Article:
MALAYSIANSKINI At the height of her career, G25 founder and retired diplomat Noor Farida Ariffin was wearing three different hats for Malaysia at the world’s legal capital - The Hague, Netherlands.
She was appointed as ambassador to The Hague in 2000 and represented Malaysia as co-agent at the International Court of Justice in the trials for claims on Pulau Batu Putih, as well as Sipadan and Ligitan.
This was aside from being the Malaysian permanent representative to the Organisation for the Prohibition of Chemical Weapons, also based in The Hague.
Her journey with the judiciary, however, started with in 1971 when she joined the Attorney-General’s Chambers.
She was a Sessions Court judge in 1988 when the government seconded her to London for five years as the Commonwealth Secretariat’s Director of the Women and Development Programme.
This was to be the turning point for her diplomatic career after being appointed in 1993 to head Wisma Putra’s newly established Legal Division of the Ministry.
Nowadays, Noor Farida shares her home with eight cats, while at the same time continues to travel and offer legal consultancy services.
One of her eight cats, named Jasper, was a gift from a friend and came along with her all the way from Holland.
In her own words, Noor Farida shares her life experiences that eventually led to formation of G25.
I WAS BROUGHT UP IN TAIPING. I have six siblings - three boys, three girls. I went to school at the Treacher Methodist school and I did my Form 6 at King Edwards Science School. After that I went to Inns of Court and did my law degree in London.
During my time, we mixed freely. Until now I am still in touch with my classmates of all races because we never looked at skin colour, we never looked at religion.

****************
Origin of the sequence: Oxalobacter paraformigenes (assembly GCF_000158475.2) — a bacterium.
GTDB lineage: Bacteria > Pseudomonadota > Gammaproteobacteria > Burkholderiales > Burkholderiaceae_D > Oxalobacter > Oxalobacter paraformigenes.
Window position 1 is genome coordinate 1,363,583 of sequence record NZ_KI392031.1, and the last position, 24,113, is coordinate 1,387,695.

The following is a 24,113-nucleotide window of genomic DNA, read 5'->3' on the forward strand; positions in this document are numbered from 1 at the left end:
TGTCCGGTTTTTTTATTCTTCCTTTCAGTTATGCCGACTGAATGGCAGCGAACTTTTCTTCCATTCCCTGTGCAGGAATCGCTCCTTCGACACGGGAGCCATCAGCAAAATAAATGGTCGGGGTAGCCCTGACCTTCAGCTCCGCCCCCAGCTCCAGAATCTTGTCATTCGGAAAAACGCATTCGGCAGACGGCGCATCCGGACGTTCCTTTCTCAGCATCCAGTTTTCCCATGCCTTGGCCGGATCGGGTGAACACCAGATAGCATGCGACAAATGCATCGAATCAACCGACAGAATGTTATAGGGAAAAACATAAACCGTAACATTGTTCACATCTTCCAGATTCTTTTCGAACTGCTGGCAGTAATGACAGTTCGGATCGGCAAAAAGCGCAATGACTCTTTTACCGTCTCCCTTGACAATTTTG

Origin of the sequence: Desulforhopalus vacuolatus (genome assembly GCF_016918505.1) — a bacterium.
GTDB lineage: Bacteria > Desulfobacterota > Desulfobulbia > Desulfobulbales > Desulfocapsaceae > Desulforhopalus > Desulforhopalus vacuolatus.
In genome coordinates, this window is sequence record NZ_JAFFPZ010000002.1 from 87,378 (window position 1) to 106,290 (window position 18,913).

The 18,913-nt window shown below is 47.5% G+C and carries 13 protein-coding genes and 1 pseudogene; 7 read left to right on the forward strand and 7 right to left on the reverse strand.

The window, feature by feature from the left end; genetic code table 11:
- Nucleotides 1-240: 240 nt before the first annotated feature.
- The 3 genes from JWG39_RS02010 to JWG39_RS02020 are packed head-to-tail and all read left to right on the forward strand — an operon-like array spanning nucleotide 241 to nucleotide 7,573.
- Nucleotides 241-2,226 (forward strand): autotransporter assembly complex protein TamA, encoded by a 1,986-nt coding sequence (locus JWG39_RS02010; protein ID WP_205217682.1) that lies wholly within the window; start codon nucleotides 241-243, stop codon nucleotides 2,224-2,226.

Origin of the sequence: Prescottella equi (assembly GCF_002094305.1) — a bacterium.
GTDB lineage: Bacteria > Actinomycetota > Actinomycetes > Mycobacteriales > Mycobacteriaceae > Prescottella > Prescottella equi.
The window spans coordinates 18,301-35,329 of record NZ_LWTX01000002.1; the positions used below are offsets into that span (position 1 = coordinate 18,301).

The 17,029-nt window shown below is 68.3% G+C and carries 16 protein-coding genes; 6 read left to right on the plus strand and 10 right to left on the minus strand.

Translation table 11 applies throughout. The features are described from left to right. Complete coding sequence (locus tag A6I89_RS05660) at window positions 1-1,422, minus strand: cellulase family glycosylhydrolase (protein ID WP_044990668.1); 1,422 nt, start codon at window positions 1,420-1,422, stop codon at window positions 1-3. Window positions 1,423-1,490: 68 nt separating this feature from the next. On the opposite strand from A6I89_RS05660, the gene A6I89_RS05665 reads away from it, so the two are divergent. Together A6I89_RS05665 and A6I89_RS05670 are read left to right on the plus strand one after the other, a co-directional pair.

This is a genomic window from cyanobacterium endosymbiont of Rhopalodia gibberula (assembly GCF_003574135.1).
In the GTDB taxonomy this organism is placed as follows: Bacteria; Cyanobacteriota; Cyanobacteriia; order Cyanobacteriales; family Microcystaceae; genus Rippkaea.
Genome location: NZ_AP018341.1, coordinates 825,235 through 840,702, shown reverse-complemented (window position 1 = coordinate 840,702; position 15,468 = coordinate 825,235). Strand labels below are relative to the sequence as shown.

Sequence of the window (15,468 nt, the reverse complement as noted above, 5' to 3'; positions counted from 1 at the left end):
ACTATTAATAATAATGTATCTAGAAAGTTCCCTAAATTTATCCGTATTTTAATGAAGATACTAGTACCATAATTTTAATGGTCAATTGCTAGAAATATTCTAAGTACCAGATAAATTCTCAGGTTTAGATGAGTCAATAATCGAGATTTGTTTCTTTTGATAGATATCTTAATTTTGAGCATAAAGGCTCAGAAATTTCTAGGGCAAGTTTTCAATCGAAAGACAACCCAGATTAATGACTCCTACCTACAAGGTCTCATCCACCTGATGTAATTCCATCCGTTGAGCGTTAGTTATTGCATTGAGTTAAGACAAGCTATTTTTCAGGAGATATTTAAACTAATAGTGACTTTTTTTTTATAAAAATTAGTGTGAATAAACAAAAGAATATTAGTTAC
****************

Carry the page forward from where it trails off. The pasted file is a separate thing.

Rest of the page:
We even had pyjama parties. We visited each other’s homes.
One thing about us Malaysians is that we are so respectful of each other’s religion.
I find that even to this day. Except that now Muslims are more concerned about halal haram issues than they are about corruption.
I AM SINGLE BY CHOICE. Once you reach a certain stage, you get too independent to want to share your life with somebody. To clutter up your life.
Of course during your youth you have all the relationships but it never made me want to give up my singlehood.
In fact many of my friends who are in this line of work, people doing civil society work, activists, many of them are single by choice. So it is nothing unusual now.
You have other interests and you value your independence. That is the main thing. If you have God to celebrate, causes to fight for… you lead an interesting life. And you have financial independence as well.
You can travel when you like, as you like.
I TRAVEL EXTENSIVELY. I still go about twice a year to Europe because my family has a house there. My family has a townhouse and my niece lives there.
My sister is in Australia, I have nieces, nephews and grand-nieces in Australia. I will be visiting them next month.
So basically we are very cosmopolitan people, that is how it has shaped my world view.
THROUGH IT ALL I REMAIN A DEVOUT MUSLIM. But people will always judge you on whether you cover your hair or not and that is such a shame.
Islam in this country - and I have been talking to foreigners and foreign diplomats - they say, our emphasis is more on rituals. More on form rather than substance.
Many people, especially some of our religious authorities, have forgotten that the main message of Islam is justice and mercy, and compassion.
We begin every prayer by invoking the name of Allah SWT the merciful and most compassionate but you look at Kelantan’s proposal for public caning in stadiums.